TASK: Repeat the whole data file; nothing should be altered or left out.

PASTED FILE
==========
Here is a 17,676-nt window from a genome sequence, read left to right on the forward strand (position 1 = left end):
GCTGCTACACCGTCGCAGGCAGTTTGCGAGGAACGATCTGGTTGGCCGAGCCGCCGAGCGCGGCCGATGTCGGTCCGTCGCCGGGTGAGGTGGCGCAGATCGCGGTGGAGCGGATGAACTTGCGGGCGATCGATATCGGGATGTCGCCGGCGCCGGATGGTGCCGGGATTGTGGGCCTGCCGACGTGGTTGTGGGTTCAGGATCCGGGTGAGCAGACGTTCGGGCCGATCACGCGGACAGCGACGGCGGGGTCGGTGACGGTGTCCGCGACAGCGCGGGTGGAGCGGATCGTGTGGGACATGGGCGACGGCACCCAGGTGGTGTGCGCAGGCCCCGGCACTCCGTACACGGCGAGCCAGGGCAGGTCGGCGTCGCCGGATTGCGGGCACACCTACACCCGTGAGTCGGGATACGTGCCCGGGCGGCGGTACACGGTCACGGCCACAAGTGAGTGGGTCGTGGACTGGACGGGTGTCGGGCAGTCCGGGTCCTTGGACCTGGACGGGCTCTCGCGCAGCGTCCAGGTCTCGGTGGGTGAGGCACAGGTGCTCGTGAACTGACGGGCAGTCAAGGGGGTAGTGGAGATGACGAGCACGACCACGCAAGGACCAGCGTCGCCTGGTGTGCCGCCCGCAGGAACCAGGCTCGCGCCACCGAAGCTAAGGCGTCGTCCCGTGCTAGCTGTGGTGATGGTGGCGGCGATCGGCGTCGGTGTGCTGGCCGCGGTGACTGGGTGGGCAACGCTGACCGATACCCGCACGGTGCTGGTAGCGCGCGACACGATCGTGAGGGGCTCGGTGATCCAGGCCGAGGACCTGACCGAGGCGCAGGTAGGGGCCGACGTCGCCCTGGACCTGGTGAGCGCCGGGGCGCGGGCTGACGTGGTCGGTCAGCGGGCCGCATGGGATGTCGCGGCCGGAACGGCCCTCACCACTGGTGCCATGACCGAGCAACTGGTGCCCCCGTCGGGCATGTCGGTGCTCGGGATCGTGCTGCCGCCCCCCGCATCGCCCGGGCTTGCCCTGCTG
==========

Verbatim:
Here is a 17,676-nt window from a genome sequence, read left to right on the forward strand (position 1 = left end):
GCTGCTACACCGTCGCAGGCAGTTTGCGAGGAACGATCTGGTTGGCCGAGCCGCCGAGCGCGGCCGATGTCGGTCCGTCGCCGGGTGAGGTGGCGCAGATCGCGGTGGAGCGGATGAACTTGCGGGCGATCGATATCGGGATGTCGCCGGCGCCGGATGGTGCCGGGATTGTGGGCCTGCCGACGTGGTTGTGGGTTCAGGATCCGGGTGAGCAGACGTTCGGGCCGATCACGCGGACAGCGACGGCGGGGTCGGTGACGGTGTCCGCGACAGCGCGGGTGGAGCGGATCGTGTGGGACATGGGCGACGGCACCCAGGTGGTGTGCGCAGGCCCCGGCACTCCGTACACGGCGAGCCAGGGCAGGTCGGCGTCGCCGGATTGCGGGCACACCTACACCCGTGAGTCGGGATACGTGCCCGGGCGGCGGTACACGGTCACGGCCACAAGTGAGTGGGTCGTGGACTGGACGGGTGTCGGGCAGTCCGGGTCCTTGGACCTGGACGGGCTCTCGCGCAGCGTCCAGGTCTCGGTGGGTGAGGCACAGGTGCTCGTGAACTGACGGGCAGTCAAGGGGGTAGTGGAGATGACGAGCACGACCACGCAAGGACCAGCGTCGCCTGGTGTGCCGCCCGCAGGAACCAGGCTCGCGCCACCGAAGCTAAGGCGTCGTCCCGTGCTAGCTGTGGTGATGGTGGCGGCGATCGGCGTCGGTGTGCTGGCCGCGGTGACTGGGTGGGCAACGCTGACCGATACCCGCACGGTGCTGGTAGCGCGCGACACGATCGTGAGGGGCTCGGTGATCCAGGCCGAGGACCTGACCGAGGCGCAGGTAGGGGCCGACGTCGCCCTGGACCTGGTGAGCGCCGGGGCGCGGGCTGACGTGGTCGGTCAGCGGGCCGCATGGGATGTCGCGGCCGGAACGGCCCTCACCACTGGTGCCATGACCGAGCAACTGGTGCCCCCGTCGGGCATGTCGGTGCTCGGGATCGTGCTGCCGCCCCCCGCATCGCCCGGGCTTGCCCTGCTG